Jackson Gemborys takes stage in one-man play as Truman Capote
The Theatre Department at Greensboro College proudly presents the Broadway play “Tru” in four shows from Jan. 10-12 in the Annie Sellars Jordan Parlor Theatre of the Main Building at Greensboro College. This play is adapted from the words and works of Truman Capote by Jay Presson Allen and is directed by William “Perry” Morgan Hall, associate professor of theatre at Greensboro College.
“This play takes place right after a chapter of ‘Answered Prayers,’” Hall said. “All of Capote’s friends have abandoned him, and Capote is desperate, drinking and all alone in his New York apartment.”
He said that Jackson Gemborys, a Durham native and Greensboro College senior acting major undergraduate student, is performing this one-man show and taking to the stage for two hours, alone, as Truman Capote.
When Gemborys first learned he had been given the part to play Truman Capote in “Tru,” he said he was very excited, as Capote was such a different person from him. Gemborys knew it would be a beneficial challenge to take him so far out of his comfort zone. Gemborys said he had originally been given the part to play in a class 14 months ago, and his professor asked him to write a proposal to add it to the upcoming season. Gemborys had been working on the play for a year by reading Capote’s books, plays and watching YouTube videos. He said they had been rehearsing a lot since October and was happy for a holiday break to let it marinate.
Gemborys said that “Tru” is a two-act play, and the first scene opens with him sitting and drinking. He said that the more drinks he takes, the more it hits him how Capote was “very gossipy and playful.” But as Capote continues to use drugs and alcohol, Gemborys said he could “feel the weight of what Truman may have been going through.” Gemborys said that Capote was fluid in his movements and that his mind was always racing, so he couldn’t just sit still on stage. He said the Capote character is always doing something different with his movements on stage, such as sitting or standing in different places, pouring himself a drink, or making calls. Gemborys said Hall did a really good job directing him.
Gemborys said that while there are no other actors on stage, there are characters in Truman’s life who are portrayed in voiceovers by actresses: Leah Llewellyn, Mikaela Craft, Kailey Rey and Alex Ansede. Gemborys said to expect music by Louis Armstrong, The Supremes, Billie Holiday and Frank Sinatra because Capote loved jazz music.
“When Capote’s book, ‘In Cold Blood,’ was published in 1966, it was a big hit about a family of four who was murdered in Kansas in 1959,” Gemborys said. “Capote befriended the two murderers while writing, which was very hard on him because he knew he couldn’t complete the book until they were both executed.”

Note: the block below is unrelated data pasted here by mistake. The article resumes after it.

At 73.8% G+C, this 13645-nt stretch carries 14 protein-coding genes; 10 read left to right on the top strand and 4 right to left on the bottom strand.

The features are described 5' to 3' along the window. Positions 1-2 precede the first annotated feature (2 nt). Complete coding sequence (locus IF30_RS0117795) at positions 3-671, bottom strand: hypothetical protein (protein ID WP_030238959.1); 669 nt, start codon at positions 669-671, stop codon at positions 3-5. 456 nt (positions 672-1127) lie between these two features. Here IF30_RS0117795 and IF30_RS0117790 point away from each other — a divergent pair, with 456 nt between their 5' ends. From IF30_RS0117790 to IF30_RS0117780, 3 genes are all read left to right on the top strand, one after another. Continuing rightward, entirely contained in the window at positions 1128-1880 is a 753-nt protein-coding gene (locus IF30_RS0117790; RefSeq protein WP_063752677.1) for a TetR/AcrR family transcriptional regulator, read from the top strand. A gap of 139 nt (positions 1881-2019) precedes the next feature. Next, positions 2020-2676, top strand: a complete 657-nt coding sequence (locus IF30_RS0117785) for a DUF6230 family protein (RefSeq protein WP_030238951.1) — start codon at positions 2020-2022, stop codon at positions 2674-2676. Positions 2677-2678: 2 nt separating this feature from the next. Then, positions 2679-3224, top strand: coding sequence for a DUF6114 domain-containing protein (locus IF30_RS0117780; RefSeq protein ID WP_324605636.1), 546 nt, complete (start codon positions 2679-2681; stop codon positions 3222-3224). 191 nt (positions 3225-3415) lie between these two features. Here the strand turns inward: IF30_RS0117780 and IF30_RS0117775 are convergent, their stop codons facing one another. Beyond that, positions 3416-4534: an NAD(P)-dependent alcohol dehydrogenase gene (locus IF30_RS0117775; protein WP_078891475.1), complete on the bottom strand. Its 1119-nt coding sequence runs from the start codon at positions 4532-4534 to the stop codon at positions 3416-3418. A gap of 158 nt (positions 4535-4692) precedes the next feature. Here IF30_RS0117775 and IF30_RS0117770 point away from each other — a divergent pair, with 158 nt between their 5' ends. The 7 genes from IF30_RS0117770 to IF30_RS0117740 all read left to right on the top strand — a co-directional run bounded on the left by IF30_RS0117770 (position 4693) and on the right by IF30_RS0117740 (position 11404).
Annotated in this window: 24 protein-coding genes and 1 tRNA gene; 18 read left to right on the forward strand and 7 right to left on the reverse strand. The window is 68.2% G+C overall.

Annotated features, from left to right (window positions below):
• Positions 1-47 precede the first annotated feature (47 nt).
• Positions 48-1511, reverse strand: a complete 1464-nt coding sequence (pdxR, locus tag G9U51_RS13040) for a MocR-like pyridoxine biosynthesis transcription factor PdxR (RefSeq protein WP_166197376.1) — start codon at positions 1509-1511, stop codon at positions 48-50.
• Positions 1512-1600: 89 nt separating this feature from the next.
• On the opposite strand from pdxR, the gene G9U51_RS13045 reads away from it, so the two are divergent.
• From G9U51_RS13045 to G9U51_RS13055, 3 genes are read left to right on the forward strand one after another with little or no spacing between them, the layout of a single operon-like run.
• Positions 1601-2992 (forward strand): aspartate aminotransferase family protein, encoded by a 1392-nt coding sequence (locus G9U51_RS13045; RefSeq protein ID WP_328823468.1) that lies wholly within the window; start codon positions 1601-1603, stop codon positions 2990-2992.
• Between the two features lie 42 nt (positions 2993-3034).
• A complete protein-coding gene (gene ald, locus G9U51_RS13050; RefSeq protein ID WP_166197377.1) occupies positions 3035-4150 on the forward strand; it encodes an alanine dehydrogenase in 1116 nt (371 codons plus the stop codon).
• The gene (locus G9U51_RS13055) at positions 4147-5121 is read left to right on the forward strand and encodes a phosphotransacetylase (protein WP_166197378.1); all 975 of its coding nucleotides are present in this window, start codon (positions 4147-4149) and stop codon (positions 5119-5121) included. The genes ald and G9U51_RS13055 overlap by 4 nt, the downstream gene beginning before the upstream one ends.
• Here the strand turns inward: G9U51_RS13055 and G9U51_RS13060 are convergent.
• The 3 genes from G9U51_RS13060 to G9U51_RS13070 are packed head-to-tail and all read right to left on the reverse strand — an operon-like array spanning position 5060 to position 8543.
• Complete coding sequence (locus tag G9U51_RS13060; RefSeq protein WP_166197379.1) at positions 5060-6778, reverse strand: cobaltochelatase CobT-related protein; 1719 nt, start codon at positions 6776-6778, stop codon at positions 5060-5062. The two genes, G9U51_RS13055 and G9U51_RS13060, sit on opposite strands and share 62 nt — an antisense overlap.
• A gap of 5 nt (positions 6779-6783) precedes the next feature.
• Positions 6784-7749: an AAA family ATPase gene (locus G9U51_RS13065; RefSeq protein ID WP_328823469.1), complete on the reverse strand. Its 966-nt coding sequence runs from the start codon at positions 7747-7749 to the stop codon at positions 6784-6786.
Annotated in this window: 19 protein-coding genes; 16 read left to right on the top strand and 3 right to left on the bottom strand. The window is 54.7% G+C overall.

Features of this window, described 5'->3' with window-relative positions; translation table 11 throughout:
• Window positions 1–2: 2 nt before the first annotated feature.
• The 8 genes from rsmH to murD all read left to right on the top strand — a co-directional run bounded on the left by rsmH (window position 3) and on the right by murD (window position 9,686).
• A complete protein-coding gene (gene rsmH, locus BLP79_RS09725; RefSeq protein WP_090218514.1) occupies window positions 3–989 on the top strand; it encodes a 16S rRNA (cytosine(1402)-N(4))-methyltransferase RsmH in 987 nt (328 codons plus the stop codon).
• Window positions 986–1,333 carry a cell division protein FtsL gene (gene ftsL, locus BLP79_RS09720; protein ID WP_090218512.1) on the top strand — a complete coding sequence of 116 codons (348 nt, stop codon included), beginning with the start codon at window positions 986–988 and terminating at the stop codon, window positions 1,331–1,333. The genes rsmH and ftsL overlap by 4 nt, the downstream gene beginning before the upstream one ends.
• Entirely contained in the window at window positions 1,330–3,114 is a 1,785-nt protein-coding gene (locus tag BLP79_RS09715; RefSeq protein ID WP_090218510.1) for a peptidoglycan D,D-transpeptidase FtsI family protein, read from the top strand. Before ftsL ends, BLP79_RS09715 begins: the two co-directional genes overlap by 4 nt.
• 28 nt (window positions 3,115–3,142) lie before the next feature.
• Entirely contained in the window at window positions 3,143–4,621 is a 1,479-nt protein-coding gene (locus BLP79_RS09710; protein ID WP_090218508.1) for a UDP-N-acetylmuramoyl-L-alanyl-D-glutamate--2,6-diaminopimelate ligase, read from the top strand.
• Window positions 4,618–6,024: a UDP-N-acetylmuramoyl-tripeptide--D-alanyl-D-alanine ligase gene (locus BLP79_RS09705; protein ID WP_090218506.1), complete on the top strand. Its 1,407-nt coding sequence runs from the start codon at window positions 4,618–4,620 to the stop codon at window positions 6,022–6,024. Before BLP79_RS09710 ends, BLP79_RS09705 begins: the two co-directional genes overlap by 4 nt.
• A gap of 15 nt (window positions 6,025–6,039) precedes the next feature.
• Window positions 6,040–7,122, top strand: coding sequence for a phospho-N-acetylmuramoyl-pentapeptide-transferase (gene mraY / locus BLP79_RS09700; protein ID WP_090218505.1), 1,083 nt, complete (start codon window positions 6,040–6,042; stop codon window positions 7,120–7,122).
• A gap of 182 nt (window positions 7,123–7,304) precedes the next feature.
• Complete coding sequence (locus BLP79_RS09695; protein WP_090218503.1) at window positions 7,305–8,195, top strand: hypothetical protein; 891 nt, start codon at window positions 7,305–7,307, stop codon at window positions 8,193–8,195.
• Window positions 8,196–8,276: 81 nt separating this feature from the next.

He said that Capote tried to get back to writing in 1975, but when Esquire published three chapters of “Answered Prayers: The Unfinished Novel,” it revealed secrets that cost him friendships with a lot of high-end celebrities. Gemborys said in those last nine years of his life, Capote was very lonely, and he wasn’t writing anymore. “He was constantly drinking and taking lots of pills, and some books wrote that he didn’t want to live anymore,” Gemborys said. “It was really sad.”
Gemborys said it took quite a process for him to get into character, but that he can drop into it after he brings up a lot of emotion. He admits that he has to warm up his voice and think about the things Capote was going through to get into character. He said he didn’t have to do that for other characters he has played—he could just walk on stage and do what he had rehearsed. With this role, he said he wants to make sure he is fully ready. Since it’s a one-man show, Gemborys doesn’t have any other actors to play off of, so he has to put all of his trust in what he is doing.
Two of Gemborys’s professional theatre performances include, “Liberty Mountain: The Revolutionary Drama” at the Joy Performance Center and the “Tecumseh!” outdoor drama (as actor and technician for four months) at Sugarloaf Mountain in Ohio. Other theatre credits include “Hamlet;” “You’re a Good Man, Charlie Brown” and “A Midsummer Night’s Dream.” Gemborys is also trained in movement, dance and voice. He said he plans to continue his education as a professional actor.
“Truman Capote wrote in ‘Breakfast at Tiffany’s,’ ‘Anyone who ever gave you confidence, you owe them a lot,’” Gemborys said. “I’m not just doing this for me. I am dedicating it to my professors, my family, my parents, my brothers, and my sister and those I’ve met at college as a ‘thank you’ for all the love and support they have given me. Come out and support local arts in your community, especially at such a small college as Greensboro College.”
TERRY RADER is a freelance writer/editorial/content/copy, creative consultant/branding strategist, communications outreach messenger, poet and emerging singer/songwriter.
“Tru,” Jan. 10-11 at 7:30 p.m. (Fri.-Sat.) and 2 p.m. Sat.-Sun., Jan. 11-12, reserve $10 tickets at (336) 217-7220 (secretary) or email firstname.lastname@example.org, performances are free to Greensboro College students, faculty and staff (with college ID). For more information about Greensboro College Theatre, visit the website.